Can dark chocolate on Valentine’s Day be helpful to your heart?

At this time of year, we’re faced with aisles and displays full of chocolate. Plain milk chocolate, white chocolate, dark chocolate, chocolate-covered items — to indulge or not to indulge, that is the big question. Is it possible that some chocolate contains health benefits? Enough to justify a piece or two to celebrate Valentine’s Day?

As dietitians, we typically preach everything in moderation, and that motto applies to chocolate. But not all chocolate is created equally. According to the National Institutes of Health, cocoa beans may have a beneficial effect on decreasing risk for cardiovascular disease, as was found while studying the Guna people in Central America. The Guna have a high intake of cocoa beans — specifically the powder — and possess a significantly lower incidence of cardiovascular disease and high blood pressure, relative to their weight and intake of salt.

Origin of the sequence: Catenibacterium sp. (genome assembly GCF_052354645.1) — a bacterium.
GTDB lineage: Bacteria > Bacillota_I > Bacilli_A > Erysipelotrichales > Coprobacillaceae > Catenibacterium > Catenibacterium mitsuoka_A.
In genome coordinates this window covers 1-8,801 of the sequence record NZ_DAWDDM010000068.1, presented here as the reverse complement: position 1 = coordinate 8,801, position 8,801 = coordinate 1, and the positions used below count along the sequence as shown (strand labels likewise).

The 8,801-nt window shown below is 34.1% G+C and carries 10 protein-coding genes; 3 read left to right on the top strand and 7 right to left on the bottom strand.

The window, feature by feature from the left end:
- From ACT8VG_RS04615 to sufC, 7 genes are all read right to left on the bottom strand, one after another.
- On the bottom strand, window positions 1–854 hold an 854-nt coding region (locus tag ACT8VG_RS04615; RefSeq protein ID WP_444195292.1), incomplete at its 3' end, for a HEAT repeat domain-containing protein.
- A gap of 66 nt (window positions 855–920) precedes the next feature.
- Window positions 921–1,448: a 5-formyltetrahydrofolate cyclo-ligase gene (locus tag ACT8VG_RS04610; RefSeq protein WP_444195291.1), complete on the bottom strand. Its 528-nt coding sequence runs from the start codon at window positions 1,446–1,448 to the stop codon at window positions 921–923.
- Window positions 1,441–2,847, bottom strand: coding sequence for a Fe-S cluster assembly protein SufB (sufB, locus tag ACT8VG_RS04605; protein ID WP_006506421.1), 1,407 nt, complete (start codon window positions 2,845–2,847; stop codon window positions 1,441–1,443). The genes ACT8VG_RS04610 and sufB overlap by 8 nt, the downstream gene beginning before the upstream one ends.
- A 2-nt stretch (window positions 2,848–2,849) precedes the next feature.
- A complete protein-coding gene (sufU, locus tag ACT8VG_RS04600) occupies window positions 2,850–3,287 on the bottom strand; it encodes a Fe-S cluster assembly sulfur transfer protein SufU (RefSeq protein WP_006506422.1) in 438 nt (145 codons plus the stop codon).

The cocoa powder eaten by the Guna is made from the solid part of the cocoa bean, whereas chocolate is made from cocoa solids and cocoa butter, as well as milk, sugar and other added fats and sweeteners. Therefore chocolates as we know them may not contain as many cocoa solids and therefore could be less beneficial.

However, in recent years there have been some smaller-scale studies showing hope is not lost for chocolate lovers. Researchers in Australia conducted a study that showed intake of 30 – 1,080 mg of flavanols had a beneficial impact on blood pressure. Flavanols are the antioxidant and free-radical fighting compound found in the cocoa solids. Antioxidants have long been thought to play some role in the prevention of cancer. Dark chocolate contains more flavanols than light chocolate.

Larger and longer-term studies still need to be done, but from a nutritionist’s point of view, you can safely consume moderate portions of preferably dark chocolate and enjoy your Valentine’s Day treat. Ideally, the chocolate should be greater than 65 percent cocoa. Beware of added fats and sugars from ingredients like caramel and marshmallow. If you’re looking for a chocolate treat that fits into your healthy diet, reach for dark chocolate with healthier items such as strawberries or almonds, or pure dark chocolate on its own.